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Biochemistry. 2001 Aug 21;40(33):9846-59.

Backbone dynamics in dihydrofolate reductase complexes: role of loop flexibility in the catalytic mechanism.

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Department of Molecular Biology and Skaggs Institute for Chemical Biology, The Scripps Research Institute, 10550 North Torrey Pines Road, La Jolla, California 92037, USA.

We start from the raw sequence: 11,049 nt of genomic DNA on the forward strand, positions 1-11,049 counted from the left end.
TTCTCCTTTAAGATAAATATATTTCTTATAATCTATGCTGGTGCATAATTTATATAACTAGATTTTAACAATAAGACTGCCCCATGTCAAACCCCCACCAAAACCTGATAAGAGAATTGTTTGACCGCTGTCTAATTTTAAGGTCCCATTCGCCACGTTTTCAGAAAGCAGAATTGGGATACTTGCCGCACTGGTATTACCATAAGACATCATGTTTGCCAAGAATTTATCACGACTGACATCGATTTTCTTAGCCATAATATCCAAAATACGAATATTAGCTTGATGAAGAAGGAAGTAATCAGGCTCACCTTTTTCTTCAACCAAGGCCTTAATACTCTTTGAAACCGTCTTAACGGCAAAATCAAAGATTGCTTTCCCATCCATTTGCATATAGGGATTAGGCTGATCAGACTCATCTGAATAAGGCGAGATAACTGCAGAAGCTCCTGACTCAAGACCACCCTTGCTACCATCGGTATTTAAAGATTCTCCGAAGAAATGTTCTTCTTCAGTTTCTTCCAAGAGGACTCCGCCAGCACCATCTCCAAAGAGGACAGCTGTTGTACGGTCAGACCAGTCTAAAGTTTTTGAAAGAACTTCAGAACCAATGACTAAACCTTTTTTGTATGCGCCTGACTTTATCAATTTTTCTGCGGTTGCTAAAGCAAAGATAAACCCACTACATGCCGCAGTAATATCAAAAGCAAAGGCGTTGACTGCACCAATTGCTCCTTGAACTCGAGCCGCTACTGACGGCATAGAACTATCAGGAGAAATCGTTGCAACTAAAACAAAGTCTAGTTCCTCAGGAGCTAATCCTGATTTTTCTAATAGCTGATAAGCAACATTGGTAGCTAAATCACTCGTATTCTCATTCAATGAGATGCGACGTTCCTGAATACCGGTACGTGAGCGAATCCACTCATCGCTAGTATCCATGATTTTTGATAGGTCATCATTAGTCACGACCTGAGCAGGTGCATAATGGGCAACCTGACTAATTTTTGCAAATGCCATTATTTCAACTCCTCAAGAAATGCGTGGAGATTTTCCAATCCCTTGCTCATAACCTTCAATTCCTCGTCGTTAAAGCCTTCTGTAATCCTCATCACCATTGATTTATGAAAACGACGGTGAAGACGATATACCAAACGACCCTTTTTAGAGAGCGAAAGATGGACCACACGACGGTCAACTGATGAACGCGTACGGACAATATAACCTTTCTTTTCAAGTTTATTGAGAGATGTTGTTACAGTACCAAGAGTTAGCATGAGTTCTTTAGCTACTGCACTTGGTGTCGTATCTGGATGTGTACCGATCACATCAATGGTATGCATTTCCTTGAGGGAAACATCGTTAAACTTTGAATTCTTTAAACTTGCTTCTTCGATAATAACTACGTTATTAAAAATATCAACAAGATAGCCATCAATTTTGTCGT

To elucidate the influence of local motion of the polypeptide chain on the catalytic mechanism of an enzyme, we have measured (15)N relaxation data for Escherichia coli dihydrofolate reductase in three different complexes, representing different stages in the catalytic cycle of the enzyme. NMR relaxation data were analyzed by the model-free approach, corrected for rotational anisotropy, to provide insights into the backbone dynamics. There are significant differences in the backbone dynamics in the different complexes. Complexes in which the cofactor binding site is occluded by the Met20 loop display large amplitude motions on the picosecond/nanosecond time scale for residues in the Met20 loop, the adjacent betaF-betaG loop and for residues 67-69 in the adenosine binding loop. Formation of the closed Met20 loop conformation in the ternary complex with folate and NADP(+), results in attenuation of the motions in the Met20 loop and the betaF-betaG loop but leads to increased flexibility in the adenosine binding loop. New fluctuations on a microsecond/millisecond time scale are observed in the closed E:folate:NADP(+) complex in regions that form hydrogen bonds between the Met20 and the betaF-betaG loops. The data provide insights into the changes in backbone dynamics during the catalytic cycle and point to an important role of the Met20 and betaF-betaG loops in controlling access to the active site. The high flexibility of these loops in the occluded conformation is expected to promote tetrahydrofolate-assisted product release and facilitate binding of the nicotinamide ring to form the Michaelis complex. The backbone fluctuations in the Met20 loop become attenuated once it closes over the active site, thereby stabilizing the nicotinamide ring in a geometry conducive to hydride transfer. Finally, the relaxation data provide evidence for long-range motional coupling between the adenosine binding loop and distant regions of the protein.

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